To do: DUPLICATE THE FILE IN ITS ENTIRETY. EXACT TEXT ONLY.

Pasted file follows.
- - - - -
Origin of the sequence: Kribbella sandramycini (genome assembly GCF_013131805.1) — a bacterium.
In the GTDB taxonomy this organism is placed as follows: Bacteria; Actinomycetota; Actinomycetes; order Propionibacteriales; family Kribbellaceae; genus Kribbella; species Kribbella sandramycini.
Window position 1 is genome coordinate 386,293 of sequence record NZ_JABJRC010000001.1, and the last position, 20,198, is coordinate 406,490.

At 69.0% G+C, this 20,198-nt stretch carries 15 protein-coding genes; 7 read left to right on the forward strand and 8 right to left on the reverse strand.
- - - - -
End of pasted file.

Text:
Origin of the sequence: Kribbella sandramycini (genome assembly GCF_013131805.1) — a bacterium.
In the GTDB taxonomy this organism is placed as follows: Bacteria; Actinomycetota; Actinomycetes; order Propionibacteriales; family Kribbellaceae; genus Kribbella; species Kribbella sandramycini.
Window position 1 is genome coordinate 386,293 of sequence record NZ_JABJRC010000001.1, and the last position, 20,198, is coordinate 406,490.

At 69.0% G+C, this 20,198-nt stretch carries 15 protein-coding genes; 7 read left to right on the forward strand and 8 right to left on the reverse strand.